Farmers' Motivations for Adopting Conservation Practices along Riparian Zones in a Mid-western Agricultural Watershed

Journal of Environmental Planning and Management (Impact Factor: 1.45). 01/2003; 46(1):19-37. DOI: 10.1080/713676702
Source: RePEc


In the agricultural Mid-west, riparian corridors are vital for protecting biodiversity and water quality. The cumulative management decisions of hundreds of private landowners have a tremendous impact on this riparian zone. This study of 268 farmers in a typical Mid-western watershed in Michigan looked at farmer's motivations for adopting conservation practices, their current management practices along their rivers and drains as well as their future management plans. The results of the study showed that farmers are intrinsically motivated to practise conservation by such factors as their attachment to their land, rather than by motivations such as receiving economic compensation. Farmers are also likely to engage in conservation practices that make their farm appear well-managed. Furthermore, those farmers with strong intrinsic motivations were likely to adopt conservation practices that protect streams, such as maintaining a woody vegetative buffer or practicing no-till farming. This study shows that protecting riparian resources in agricultural watersheds requires strategies for conservation that respect farmers' attachment to their land and their desire to practise good stewardship.

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Available from: Raymond K De Young, Dec 30, 2013
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    • "Likewise, Greiner and Gregg (2011) points to a strong stewardship ethic relative to financial and social considerations as the primary motivation for conservation practice adoption among Australian farmers. Ryan et al. (2003) also found that farmers are likely to engage in conservation practices that are esthetically pleasing and make their farms appear well managed. Socio-psychological scholars also emphasize the relevance of social norms and concerns in individual behavioral decisionmaking (Larson and Lach, 2008; Mzoughi, 2011). "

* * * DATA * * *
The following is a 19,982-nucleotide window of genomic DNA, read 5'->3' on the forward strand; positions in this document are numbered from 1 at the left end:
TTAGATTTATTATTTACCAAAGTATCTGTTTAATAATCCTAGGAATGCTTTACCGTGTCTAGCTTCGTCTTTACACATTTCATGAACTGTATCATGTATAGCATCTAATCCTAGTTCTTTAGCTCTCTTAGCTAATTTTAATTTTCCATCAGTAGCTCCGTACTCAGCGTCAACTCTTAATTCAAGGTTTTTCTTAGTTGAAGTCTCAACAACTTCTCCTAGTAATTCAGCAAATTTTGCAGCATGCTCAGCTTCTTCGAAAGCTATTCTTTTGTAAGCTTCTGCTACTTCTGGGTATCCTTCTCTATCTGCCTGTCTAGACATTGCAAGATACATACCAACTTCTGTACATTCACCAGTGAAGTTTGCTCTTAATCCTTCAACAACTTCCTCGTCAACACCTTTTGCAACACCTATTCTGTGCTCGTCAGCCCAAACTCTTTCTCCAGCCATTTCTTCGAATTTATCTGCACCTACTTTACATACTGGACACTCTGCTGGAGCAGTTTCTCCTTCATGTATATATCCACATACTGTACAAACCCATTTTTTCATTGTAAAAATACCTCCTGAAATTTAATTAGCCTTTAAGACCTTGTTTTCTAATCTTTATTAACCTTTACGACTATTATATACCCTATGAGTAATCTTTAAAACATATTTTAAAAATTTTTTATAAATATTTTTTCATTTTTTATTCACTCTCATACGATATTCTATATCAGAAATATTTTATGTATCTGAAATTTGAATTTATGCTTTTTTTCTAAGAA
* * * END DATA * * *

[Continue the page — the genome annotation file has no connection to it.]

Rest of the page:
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    ABSTRACT: Non point source (NPS) pollution remains a challenge to communities meeting watershed management objectives around the world. Installing agricultural best management practices (BMPs) such as filter strips is a widely accepted mechanism to control NPS pollution and agricultural runoff. Government programs in the form of payment for environmental services (PES) have been introduced to encourage BMP adoption for watershed protection. However, the voluntary nature of these programs makes landown-ers' decision to participate in them critical to achieving program goals. Understanding the drivers behind landowners' decisions to participate in watershed protection programs is essential for designing effective and efficient programs. This study examines agricultural landowners' decisions to participate in a conservation program involving filter strips. Using responses from a survey of agricultural landowners in Michigan's Saginaw Bay watershed, the study examines key programmatic, socio-psychological, and demographic determinants of landowners' participation decisions. The study results suggest that making contract durations shorter with enhanced rental payments, and educating landowners about program efficacy as well as on-and off-farm benefits of the conservation practice would enhance participation.